by w.hrybok

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AJ is correct here. What you are seeing is the result of motion blur as both the satellite and the aircraft are in motion relative to the ground (the desired target of the photo). Those pretty pictures you see in Google Earth and elsewhere are the result of red, green, and blue filtered images combined into what is called a "Multispectral" image (MSI), named ...


While there are application-specific names for what's going on (e.g. "moire") the fundamental cause is undersampling/aliasing. The original image has high-frequency content in it (tiny pixel boundaries) and, by using a wrong downscaling algorithm, you're point-sampling it with a lot fewer samples than what are necessary to reproduce the signal you're ...


To clarify what the people above said, the pattern you are seeing probably comes from photographing the gaps between pixels. For various reasons (e.g. camera tilt) they won't be perfectly aligned with the pixels on your CCD and in the resulting image. When downscaling, the algorithm has to decide what color will be a resulting pixel based on colors of ...


As other answers state, the effect is called Moire. But why does it happen when you downscale or zoom-out? As prevoiusly stated Moire happens when two patterns interact, specially if the two patterns have a "frequency" (read size of the repeating characteristic) close enough to each other. What happens next is a mathematic relationship between the patterns, ...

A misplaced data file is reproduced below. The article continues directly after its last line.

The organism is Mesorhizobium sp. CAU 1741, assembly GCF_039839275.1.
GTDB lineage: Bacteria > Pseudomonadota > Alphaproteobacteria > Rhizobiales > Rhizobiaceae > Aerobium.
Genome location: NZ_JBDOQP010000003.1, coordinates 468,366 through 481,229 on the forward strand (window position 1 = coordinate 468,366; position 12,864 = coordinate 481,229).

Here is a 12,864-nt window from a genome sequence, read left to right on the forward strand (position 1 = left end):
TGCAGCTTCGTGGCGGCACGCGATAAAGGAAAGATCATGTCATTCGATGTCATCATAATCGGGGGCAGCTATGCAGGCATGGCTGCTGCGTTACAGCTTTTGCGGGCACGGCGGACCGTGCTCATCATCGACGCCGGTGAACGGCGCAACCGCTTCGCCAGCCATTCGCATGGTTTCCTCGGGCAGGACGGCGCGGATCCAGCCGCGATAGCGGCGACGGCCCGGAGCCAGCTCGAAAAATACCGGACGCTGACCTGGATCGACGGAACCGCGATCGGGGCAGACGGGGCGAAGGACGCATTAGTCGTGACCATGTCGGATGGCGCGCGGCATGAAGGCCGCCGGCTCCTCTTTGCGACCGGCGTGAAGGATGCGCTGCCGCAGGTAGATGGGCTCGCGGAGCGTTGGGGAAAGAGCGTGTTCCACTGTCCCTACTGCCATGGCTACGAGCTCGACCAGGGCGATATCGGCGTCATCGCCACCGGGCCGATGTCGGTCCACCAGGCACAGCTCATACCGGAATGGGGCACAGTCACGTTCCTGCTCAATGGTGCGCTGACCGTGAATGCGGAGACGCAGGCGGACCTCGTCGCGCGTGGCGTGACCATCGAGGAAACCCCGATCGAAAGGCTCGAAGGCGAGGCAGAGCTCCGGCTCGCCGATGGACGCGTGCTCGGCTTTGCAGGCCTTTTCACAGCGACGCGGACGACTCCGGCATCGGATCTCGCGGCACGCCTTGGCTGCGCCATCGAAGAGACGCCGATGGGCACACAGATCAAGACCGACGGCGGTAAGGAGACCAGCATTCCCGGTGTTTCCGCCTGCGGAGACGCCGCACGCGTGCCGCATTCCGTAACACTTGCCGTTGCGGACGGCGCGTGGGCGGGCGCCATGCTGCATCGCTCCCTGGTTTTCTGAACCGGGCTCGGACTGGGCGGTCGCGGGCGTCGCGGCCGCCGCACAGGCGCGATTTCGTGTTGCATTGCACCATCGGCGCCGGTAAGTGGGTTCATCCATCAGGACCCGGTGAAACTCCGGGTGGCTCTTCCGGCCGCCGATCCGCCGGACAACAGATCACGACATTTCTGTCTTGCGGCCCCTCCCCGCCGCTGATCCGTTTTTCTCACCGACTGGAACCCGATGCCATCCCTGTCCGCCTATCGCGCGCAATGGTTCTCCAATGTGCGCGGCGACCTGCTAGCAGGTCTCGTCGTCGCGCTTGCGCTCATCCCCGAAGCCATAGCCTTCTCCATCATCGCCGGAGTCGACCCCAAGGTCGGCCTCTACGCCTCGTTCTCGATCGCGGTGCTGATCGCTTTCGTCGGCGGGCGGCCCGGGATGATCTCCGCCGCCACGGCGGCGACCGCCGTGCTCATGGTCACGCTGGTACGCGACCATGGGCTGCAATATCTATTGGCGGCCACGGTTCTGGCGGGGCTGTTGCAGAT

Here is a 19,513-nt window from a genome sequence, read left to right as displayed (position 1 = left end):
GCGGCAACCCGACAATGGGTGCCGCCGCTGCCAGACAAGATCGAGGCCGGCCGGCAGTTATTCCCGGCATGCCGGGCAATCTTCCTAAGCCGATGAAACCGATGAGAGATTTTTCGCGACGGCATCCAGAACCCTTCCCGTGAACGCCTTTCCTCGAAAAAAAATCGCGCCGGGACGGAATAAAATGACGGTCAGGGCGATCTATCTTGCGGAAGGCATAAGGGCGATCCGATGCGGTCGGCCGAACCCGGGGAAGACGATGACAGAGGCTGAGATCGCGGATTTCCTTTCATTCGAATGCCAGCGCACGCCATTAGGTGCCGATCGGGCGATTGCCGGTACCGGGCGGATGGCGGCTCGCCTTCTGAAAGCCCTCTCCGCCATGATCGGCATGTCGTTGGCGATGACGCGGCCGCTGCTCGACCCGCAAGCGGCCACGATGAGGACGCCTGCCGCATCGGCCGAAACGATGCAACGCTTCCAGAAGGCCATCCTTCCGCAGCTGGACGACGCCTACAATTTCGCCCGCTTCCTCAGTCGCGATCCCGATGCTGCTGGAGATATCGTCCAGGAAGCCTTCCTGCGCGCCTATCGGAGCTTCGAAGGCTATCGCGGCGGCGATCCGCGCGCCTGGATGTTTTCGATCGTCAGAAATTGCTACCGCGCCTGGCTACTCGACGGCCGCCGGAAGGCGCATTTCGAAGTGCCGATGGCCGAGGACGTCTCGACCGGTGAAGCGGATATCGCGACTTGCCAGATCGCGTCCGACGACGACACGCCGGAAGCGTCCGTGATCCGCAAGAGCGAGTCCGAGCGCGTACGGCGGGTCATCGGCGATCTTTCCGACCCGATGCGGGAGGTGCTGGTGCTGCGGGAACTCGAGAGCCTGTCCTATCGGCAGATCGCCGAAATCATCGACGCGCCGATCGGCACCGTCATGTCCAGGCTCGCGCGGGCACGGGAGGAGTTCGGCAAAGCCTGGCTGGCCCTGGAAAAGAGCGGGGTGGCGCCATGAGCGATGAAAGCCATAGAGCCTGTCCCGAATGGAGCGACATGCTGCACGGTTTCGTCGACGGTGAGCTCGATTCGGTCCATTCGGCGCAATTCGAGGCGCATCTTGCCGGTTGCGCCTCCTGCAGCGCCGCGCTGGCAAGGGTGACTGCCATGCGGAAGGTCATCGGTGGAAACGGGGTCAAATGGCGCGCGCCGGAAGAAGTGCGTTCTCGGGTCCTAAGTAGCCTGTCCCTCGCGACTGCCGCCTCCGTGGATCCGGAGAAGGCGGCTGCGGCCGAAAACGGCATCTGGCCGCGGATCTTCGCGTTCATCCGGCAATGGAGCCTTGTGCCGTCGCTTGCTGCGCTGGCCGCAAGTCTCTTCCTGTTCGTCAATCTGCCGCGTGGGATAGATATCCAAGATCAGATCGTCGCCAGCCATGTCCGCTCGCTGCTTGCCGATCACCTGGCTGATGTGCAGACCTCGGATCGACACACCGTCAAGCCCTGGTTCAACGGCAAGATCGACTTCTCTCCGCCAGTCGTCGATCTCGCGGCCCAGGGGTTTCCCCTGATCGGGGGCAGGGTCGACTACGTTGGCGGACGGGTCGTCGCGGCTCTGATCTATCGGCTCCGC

If the problem only happens when scaling, then that means the scaling is bad. A simple/low quality algorithm was used and therefore the scaled image looks differently than the original. With a quality scaling this does not happen. It would help if you would make the original image available. What software did you use to scale the image? For a quick check ...


As your existing (+1) answer says, it's a Moiré pattern. But you see it particularly when the image is scaled. You don't say what does the scaling, but I'm guessing you're just zooming the display, or pasting into Word/Powerpoint/etc., in which case you may benefit from scaling the image using a different method in the GIMP (free), Photoshop (expensive) or ...


This is moiré. It occurs because a screen is actually a grid of squares that are being used to make the image. When it ends up trying to be mapped to another grid of pixels (either by being captured by a sensor or by scaling) points of light or pixel data don't line up exactly. Some pixels get 2 pixels of information, some get the border between pixels. ...


This is something on or near the front of the lens. It is NOT dirt on the sensor. Normally I'd guess a water drop, but since it went away by itself in susbsequent photographs, it was probably a small insect that happened to be crawling around on your lens at the time, then flew off before you took other pictures.


Objects on the lens have to be fairly large and opaque before they start to show up like this in a photograph. Light from any particular point in the field of view strikes every part of the front of the lens and is then focused to a single point (hopefully) at the image sensor or film. Think about it: some telescopes have objects in the middle of the ...


It can be dust on the sensor or dust/water drop on the lens. First check your lens, is it clean? Then, make a photo of a bright gray area, using manual focus, completely **de**focused. Play with the focus length, I usually see this completely zoomed in (longest focal length). Then if you see the blur, it is a dust particle on the sensor. Clean the sensor. ...

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